How Obama Can Ride the Republican Wave
The president is desperately trying to help Democrats keep the Senate, but a GOP takeover could be just the thing he needs to finally push through key trade deals.
Republicans have promised to halt President Barack Obama’s second-term agenda if they win the Senate on Tuesday, fighting key presidential appointments, environmental regulations, immigration and health care reform, and an extension on unemployment benefits.
But one of the president’s top priorities may actually have a greater chance of becoming law if Republicans win big on Nov. 4: his ambitious global trade agenda, which faces deep opposition within Obama’s own Democratic Party.
The administration is currently negotiating two proposed free-trade agreements with the European Union and key nations in the Asia-Pacific region: the cumbersomely named Transatlantic Trade and Investment Partnership (T-TIP) and the Trans-Pacific Partnership (TPP). Obama has been pushing for the deals for years because he says they will increase U.S. exports and create millions of jobs at home.
Though scores of obstacles remain in the way of both trade deals, some of the strongest opposition has come from congressional Democrats, who’ve blocked the president’s request for "fast-track" trade authority and raised concerns about the impact of global trade on union jobs and wages.
If the Senate flips, pro-trade Republicans will dominate key committees that deal with trade policy and relegate more protectionist Democrats to the minority. Unlike most other issues, Republicans are increasingly signaling a willingness to work with Obama to strengthen his negotiating position with partners overseas.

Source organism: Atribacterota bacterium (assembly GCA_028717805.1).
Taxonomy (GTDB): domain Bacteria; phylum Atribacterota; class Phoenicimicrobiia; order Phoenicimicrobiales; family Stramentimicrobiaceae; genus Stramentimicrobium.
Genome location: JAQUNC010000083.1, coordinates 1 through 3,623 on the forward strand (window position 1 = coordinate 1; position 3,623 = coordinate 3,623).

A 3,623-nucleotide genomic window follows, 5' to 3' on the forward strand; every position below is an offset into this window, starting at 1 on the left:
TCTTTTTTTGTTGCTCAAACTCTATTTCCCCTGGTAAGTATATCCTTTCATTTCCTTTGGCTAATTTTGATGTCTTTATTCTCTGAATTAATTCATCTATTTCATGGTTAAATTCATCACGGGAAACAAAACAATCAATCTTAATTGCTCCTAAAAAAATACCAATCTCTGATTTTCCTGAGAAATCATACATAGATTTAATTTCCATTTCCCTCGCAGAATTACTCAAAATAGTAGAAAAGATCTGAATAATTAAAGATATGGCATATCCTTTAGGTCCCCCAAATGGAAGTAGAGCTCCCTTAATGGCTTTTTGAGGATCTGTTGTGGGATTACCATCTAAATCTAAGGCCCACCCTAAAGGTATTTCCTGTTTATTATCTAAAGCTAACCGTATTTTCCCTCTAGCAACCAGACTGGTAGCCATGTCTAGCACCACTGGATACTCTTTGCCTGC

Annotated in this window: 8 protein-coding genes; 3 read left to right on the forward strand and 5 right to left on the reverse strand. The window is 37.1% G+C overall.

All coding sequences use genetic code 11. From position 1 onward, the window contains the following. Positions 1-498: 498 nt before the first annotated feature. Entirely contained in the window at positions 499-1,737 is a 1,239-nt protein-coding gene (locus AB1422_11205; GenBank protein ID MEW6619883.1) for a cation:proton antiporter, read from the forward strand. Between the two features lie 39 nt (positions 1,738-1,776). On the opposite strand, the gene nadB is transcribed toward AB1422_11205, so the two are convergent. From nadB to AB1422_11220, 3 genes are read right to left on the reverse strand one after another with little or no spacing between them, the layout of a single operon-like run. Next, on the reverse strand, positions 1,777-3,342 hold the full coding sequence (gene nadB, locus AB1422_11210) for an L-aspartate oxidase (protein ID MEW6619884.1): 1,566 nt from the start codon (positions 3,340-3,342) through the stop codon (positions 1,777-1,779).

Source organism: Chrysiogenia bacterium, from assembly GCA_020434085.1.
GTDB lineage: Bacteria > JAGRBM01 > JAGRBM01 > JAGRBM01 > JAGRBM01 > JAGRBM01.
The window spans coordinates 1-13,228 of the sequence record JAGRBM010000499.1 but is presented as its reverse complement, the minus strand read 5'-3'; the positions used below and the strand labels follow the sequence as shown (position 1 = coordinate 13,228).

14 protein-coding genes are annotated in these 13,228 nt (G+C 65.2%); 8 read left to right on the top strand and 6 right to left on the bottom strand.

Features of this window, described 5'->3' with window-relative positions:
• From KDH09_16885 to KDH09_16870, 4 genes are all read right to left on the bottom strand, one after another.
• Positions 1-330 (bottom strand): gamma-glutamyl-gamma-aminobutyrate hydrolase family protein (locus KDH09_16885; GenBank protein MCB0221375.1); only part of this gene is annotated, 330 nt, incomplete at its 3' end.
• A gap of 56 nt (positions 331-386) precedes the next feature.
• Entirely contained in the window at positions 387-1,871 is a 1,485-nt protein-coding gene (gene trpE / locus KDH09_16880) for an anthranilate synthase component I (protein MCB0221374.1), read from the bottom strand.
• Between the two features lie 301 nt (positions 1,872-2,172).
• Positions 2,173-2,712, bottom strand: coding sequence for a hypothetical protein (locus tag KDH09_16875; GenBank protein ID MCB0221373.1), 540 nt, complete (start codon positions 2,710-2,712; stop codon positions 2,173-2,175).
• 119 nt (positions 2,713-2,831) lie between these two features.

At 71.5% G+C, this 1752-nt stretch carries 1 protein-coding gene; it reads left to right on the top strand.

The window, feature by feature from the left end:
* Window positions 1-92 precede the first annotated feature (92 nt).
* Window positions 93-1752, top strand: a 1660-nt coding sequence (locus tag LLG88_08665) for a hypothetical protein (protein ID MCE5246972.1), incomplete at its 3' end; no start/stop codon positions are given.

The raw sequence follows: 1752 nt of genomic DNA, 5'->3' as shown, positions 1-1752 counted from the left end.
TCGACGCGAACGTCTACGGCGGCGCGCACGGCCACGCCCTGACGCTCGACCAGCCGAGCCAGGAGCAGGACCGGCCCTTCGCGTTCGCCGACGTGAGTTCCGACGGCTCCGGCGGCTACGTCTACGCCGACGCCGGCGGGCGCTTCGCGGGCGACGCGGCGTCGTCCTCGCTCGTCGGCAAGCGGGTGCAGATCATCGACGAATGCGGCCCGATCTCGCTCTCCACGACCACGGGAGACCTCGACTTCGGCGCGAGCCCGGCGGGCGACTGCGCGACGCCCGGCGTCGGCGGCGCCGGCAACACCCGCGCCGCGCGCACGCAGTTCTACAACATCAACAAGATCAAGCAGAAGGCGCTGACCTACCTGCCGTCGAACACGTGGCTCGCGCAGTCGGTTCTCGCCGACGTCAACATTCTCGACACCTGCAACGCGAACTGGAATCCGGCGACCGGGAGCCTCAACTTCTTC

"If we have a GOP takeover of the Senate, I think it markedly improves the prospects for passing trade-promotion authority," Rep. Charles Boustany (R-La.), a member of the House Ways and Means subcommittee for trade, told Foreign Policy. "I’ll work with this president and anyone else to help get this done."
Trade promotion authority legislation, or TPA, allows the president to submit a trade agreement to Congress for a straight up or down vote without any amendments. Many experts argue that giving the president this authority is critical to wringing the most concessions from foreign governments during trade negotiations and therefore getting the best possible deal for America — the logic being that other countries won’t extend their best offer if they know Congress can later amend the deal in a thousand different ways. In 2012, the Obama administration also signaled that passage of TPA would be required to close the 12-country TPP mega-deal, which would lower tariffs and harmonize a range of regulatory and trade issues in the Asia-Pacific economic zone. But convincing Democrats to support fast-track authority has been a challenge for the White House.
In late January, Senate Majority Leader Harry Reid (D-Nev.) said he opposed granting fast-track authority to the president, a decision that came on the heels of a fierce lobbying effort by 550 labor, environmental, and consumer-advocacy groups, including the powerful United Auto Workers union.
"Everyone would be well-advised to not push this right now," said Reid, effectively killing the chance the bill would ever make it to the Senate floor.
The move took the air out of a bipartisan bill introduced in early January by then-Senator Max Baucus (D-Mont.) and Rep. Dave Camp (R-Mich.) in the House Ways and Means Committee that would have granted the president trade promotion authority and established a detailed set of guidelines for trade objectives in the TPP negotiations.
Now, with the prospect of a GOP-controlled Senate, Republicans say the chances to pass trade promotion authority are better than ever, which would be key to securing deals on TPP and T-TIP. However, they still can’t do it without a critical mass of Democrats, which they say only the president himself can deliver.